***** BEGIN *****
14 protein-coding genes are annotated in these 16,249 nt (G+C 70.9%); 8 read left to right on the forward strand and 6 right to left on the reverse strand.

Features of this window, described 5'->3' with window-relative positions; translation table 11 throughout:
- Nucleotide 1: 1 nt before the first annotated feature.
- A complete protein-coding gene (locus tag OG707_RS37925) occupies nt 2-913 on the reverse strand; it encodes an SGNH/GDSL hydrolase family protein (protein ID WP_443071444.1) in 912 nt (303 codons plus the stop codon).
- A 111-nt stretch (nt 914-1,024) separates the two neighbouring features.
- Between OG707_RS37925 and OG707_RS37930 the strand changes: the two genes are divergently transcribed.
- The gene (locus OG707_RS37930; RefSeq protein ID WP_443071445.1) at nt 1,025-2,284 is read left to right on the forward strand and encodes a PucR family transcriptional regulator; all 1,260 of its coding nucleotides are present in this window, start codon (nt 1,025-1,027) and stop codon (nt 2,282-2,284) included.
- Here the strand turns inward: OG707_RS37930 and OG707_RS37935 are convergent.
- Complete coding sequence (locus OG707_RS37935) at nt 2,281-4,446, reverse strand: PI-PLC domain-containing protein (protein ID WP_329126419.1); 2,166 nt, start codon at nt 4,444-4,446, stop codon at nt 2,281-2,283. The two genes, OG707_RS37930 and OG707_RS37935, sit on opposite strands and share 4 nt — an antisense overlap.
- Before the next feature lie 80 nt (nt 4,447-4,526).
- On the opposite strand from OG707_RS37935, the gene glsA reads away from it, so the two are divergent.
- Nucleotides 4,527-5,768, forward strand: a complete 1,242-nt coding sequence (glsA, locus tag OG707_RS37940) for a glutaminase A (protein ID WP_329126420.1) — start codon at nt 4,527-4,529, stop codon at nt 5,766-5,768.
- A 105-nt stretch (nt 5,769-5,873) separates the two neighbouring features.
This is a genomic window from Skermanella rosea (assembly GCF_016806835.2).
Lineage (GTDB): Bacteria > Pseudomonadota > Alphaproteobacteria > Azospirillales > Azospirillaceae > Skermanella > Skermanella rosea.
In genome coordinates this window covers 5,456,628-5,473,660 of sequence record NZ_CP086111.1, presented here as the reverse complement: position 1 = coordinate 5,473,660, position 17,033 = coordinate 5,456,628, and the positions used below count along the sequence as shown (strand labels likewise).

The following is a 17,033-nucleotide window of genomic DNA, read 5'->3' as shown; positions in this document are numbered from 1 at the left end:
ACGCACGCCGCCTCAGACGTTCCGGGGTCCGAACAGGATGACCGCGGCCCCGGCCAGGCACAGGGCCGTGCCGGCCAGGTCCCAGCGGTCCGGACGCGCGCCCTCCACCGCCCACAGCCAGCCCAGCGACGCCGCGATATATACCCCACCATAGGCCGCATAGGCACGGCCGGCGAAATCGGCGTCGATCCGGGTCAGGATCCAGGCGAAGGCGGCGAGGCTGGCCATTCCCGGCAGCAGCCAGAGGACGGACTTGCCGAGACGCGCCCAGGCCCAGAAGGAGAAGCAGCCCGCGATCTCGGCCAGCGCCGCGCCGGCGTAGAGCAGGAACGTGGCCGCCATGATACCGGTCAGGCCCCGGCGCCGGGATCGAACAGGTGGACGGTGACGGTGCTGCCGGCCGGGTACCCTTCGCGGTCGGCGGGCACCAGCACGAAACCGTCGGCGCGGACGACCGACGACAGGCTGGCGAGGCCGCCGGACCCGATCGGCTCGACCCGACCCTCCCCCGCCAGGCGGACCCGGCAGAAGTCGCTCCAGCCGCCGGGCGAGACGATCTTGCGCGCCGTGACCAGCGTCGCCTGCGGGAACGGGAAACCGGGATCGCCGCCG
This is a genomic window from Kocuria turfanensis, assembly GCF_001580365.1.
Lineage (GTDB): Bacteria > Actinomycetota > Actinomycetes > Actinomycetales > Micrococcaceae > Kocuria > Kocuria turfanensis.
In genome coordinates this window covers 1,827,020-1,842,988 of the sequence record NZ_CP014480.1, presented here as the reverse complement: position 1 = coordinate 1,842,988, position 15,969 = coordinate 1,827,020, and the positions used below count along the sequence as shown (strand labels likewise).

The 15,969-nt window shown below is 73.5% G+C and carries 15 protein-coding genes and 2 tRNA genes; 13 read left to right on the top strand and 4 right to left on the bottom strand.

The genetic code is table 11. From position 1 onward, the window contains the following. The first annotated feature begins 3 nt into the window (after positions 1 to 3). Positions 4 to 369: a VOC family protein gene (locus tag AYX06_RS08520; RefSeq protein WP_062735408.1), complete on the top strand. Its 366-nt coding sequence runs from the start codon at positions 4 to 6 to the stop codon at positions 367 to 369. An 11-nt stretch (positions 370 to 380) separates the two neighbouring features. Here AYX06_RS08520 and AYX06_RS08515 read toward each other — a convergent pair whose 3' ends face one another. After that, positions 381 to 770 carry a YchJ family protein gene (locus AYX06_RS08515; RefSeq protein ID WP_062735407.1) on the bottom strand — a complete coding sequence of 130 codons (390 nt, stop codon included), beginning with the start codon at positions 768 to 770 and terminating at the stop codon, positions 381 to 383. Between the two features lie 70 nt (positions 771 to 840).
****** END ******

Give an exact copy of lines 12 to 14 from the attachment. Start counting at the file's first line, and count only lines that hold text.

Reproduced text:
- Nucleotides 4,527-5,768, forward strand: a complete 1,242-nt coding sequence (glsA, locus tag OG707_RS37940) for a glutaminase A (protein ID WP_329126420.1) — start codon at nt 4,527-4,529, stop codon at nt 5,766-5,768.
- A 105-nt stretch (nt 5,769-5,873) separates the two neighbouring features.
This is a genomic window from Skermanella rosea (assembly GCF_016806835.2).